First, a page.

mathmath333
  • mathmath333
Question maths/reasoning
Mathematics
  • Stacey Warren - Expert brainly.com
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SOLVED
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chestercat
  • chestercat
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mathmath333
  • mathmath333
|dw:1439124280221:dw|
mathmath333
  • mathmath333
\(\large \color{black}{\begin{align} & \normalsize \text{In the figure: }\hspace{.33em}\\~\\ & \normalsize \text{K represents all Kites}\hspace{.33em}\\~\\ & \normalsize \text{Q represents all Quadrilaterals}\hspace{.33em}\\~\\ & \normalsize \text{R represents all Rhombus}\hspace{.33em}\\~\\ & \normalsize \text{P represents all Parallelogram}\hspace{.33em}\\~\\ & \normalsize \text{The statement "Rhombus is also a Kite"}\hspace{.33em}\\~\\ & \normalsize \text{can be described as}\hspace{.33em}\\~\\ & 1.) \normalsize \text{P and K is nothing but R}\hspace{.33em}\\~\\ & 2.) \normalsize \text{P or K is nothing but R}\hspace{.33em}\\~\\ & 3.) \normalsize \text{P and R is nothing but K}\hspace{.33em}\\~\\ & 4.) \normalsize \text{P or R is nothing but K}\hspace{.33em}\\~\\ \end{align}}\)
ganeshie8
  • ganeshie8
|dw:1439124864364:dw|

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ganeshie8
  • ganeshie8
we represent common region using "\(\cap\)" and read it out as "\(\text{and}\)"
mathmath333
  • mathmath333
ok
ganeshie8
  • ganeshie8
In above venn diagram, we have \[P \text{ and } K = R\]
ganeshie8
  • ganeshie8
therefore a \(R\)hombus is both a \(P\)arallelogram and a \(K\)ite
ganeshie8
  • ganeshie8
Rhombus belongs to both the families of Parallelogram and Kite
mathmath333
  • mathmath333
1st option is correct ?
mathmath333
  • mathmath333
???
ganeshie8
  • ganeshie8
Yep!
mathmath333
  • mathmath333
great!
mathstudent55
  • mathstudent55
Given the Venn diagram in the question, I agree with @ganeshie8, but are we allowed to suspend the correct definitions of the terms used, so the problem works? A kite can never be a rhombus or a parallelogram, and a rhombus can never be a kite using the normal definitions of those quadrilaterals.
ganeshie8
  • ganeshie8
A square is also a rhombus/rectangle/parallelogram/trapezoid/kite A rhombus is also a parallelogram/trapezoid/kite so, some kites are also squares/rhombii/parallelograms I don't see any conflict here, @mathstudent55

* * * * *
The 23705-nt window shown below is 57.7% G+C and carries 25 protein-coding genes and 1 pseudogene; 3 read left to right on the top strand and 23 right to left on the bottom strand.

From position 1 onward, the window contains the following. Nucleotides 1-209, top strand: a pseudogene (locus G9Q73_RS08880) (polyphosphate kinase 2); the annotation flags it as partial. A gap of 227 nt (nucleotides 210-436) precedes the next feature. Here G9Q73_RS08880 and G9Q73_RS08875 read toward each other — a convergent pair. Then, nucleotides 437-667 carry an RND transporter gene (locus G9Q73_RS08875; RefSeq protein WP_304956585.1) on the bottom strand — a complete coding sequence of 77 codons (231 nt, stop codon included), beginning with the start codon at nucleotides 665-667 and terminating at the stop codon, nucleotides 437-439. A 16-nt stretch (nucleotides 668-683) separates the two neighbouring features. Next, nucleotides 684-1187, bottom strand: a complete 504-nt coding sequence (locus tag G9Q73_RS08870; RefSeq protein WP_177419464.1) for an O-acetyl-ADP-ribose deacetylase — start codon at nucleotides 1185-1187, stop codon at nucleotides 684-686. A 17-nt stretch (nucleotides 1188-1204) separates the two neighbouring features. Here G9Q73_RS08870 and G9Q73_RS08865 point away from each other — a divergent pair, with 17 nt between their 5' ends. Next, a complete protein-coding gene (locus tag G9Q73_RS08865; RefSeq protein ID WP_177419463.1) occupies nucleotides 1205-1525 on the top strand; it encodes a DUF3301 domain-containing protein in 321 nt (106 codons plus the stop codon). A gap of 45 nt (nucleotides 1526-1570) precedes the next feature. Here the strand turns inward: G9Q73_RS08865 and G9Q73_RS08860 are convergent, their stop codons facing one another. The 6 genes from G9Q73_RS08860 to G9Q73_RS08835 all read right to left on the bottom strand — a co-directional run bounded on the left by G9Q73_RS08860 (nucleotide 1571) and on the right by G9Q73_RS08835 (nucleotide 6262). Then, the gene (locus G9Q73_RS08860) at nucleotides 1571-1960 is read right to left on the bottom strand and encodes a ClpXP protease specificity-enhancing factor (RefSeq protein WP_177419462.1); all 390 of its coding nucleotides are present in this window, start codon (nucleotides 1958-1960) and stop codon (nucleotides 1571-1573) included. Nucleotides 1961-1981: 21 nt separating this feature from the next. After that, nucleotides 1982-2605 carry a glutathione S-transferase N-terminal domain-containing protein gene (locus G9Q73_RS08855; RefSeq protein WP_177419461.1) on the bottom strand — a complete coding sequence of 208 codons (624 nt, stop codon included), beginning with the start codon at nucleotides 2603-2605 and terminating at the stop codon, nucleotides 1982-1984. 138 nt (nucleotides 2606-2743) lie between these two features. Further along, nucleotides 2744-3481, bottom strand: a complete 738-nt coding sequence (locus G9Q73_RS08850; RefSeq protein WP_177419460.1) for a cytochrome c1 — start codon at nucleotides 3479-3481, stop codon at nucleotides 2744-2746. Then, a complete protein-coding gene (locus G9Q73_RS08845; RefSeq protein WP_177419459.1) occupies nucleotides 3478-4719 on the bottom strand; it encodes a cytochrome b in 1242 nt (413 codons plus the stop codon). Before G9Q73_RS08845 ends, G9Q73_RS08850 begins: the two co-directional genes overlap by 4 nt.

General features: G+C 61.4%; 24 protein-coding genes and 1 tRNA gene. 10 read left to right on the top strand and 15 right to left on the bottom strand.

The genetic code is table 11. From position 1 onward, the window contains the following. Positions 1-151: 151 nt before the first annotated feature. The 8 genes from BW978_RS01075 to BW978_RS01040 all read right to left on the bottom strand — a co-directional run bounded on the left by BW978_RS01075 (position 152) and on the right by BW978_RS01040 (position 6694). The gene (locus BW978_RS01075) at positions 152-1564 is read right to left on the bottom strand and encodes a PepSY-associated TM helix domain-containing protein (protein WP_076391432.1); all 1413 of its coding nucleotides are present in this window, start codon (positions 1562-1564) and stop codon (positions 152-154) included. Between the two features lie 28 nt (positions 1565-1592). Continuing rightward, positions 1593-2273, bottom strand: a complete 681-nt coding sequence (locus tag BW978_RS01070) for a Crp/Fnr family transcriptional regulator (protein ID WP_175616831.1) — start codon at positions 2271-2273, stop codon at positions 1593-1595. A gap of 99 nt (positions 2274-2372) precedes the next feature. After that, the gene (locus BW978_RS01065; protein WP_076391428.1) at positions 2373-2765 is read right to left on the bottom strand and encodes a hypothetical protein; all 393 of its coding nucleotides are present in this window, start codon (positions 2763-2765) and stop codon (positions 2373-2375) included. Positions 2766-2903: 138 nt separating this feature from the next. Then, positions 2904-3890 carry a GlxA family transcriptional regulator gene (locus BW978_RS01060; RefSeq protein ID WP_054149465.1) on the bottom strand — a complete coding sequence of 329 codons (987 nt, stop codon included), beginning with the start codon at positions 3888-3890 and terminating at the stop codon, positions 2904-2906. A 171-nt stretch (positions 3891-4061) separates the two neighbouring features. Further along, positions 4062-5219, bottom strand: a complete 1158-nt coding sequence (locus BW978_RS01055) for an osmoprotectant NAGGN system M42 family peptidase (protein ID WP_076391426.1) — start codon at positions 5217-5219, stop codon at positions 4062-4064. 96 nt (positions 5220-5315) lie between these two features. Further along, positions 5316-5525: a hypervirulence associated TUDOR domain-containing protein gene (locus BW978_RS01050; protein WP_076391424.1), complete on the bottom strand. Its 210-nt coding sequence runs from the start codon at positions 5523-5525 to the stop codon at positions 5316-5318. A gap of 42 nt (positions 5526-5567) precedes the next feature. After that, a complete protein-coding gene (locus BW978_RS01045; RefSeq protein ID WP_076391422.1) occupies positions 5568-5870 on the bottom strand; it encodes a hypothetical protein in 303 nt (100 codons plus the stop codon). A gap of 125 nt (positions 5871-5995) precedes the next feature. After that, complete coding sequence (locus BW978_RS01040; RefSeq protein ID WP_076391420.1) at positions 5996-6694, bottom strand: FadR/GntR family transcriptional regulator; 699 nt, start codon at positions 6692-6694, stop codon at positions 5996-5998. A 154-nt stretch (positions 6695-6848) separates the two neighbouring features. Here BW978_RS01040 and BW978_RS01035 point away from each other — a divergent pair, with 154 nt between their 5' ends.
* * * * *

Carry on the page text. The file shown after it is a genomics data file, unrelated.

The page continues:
mathmath333
  • mathmath333
this is purely reasoning type question
ganeshie8
  • ganeshie8
|dw:1439128107280:dw|
mathmath333
  • mathmath333
didnt memtion kites
ganeshie8
  • ganeshie8
you can fill it up
ganeshie8
  • ganeshie8
does a square satisfy the properties of a kite ?
mathmath333
  • mathmath333
yes
ganeshie8
  • ganeshie8
so, some kites are squares. does a rhombus satisfy the properties of a kite ?
mathmath333
  • mathmath333
yes
ganeshie8
  • ganeshie8
since a square is also a rhombus, parallelogram and trapezoid, it follows that some kites are rhombii/parallelograms/trapezoids
mathstudent55
  • mathstudent55
Then perhaps I never learned the definition of kite correctly. I thought a kite is a quadrilateral with a pair of two pairs of congruent adjacent sides, both pairs not being congruent to each other. If the definition of kite allows for the two pairs of adjacent sides to be congruent, making all sides congruent, then a rhombus is indeed a special case of a kite, and certainly a kite can be a square.
mathstudent55
  • mathstudent55
Now since you mention a trapezoid, there is another problem. My understanding of a trapezoid is that it's a quadrilateral with exactly one pair of parallel opposite sides. This means the second pair of opposite sides cannot be parallel, and therefore a trapezoid and a parallelogram are mutually exclusive quadrilaterals.
ganeshie8
  • ganeshie8
i remember them as : A kite is just a quadrilateral with two pairs of congruent adjacent sides. A trapezoid is a quadrilateral with at least one pair of parallel sides I am also googling for correct definitions as we speak...
ganeshie8
  • ganeshie8
|dw:1439129024111:dw|
ganeshie8
  • ganeshie8
some online materials do say that a trapezoid must have "exactly" one pair of parallel sides |dw:1439129281970:dw|
mathstudent55
  • mathstudent55
Allowing a kite to have all 4 sides congruent makes the original Venn diagram of the problem completely acceptable. I just have to get used to the correct definition of a kite.
mathstudent55
  • mathstudent55
Yes, and some websites state that a trapezoid has at least one pair of sides parallel. In addition, there seems to be different usage for trapezoid and trapezium in the U.S. and the UK.
ganeshie8
  • ganeshie8
I remember facing issues with trapezoid and trapezium before haha
mathstudent55
  • mathstudent55
U.S. trapezoid = UK trapezium (quadrilateral with either exactly or at least 1 pair of sides parallel) U.S. trapezium = UK trapezoid (quadrilateral with no sides parallel)
mathstudent55
  • mathstudent55
@ganeshie8 As always, thanks for your insight.

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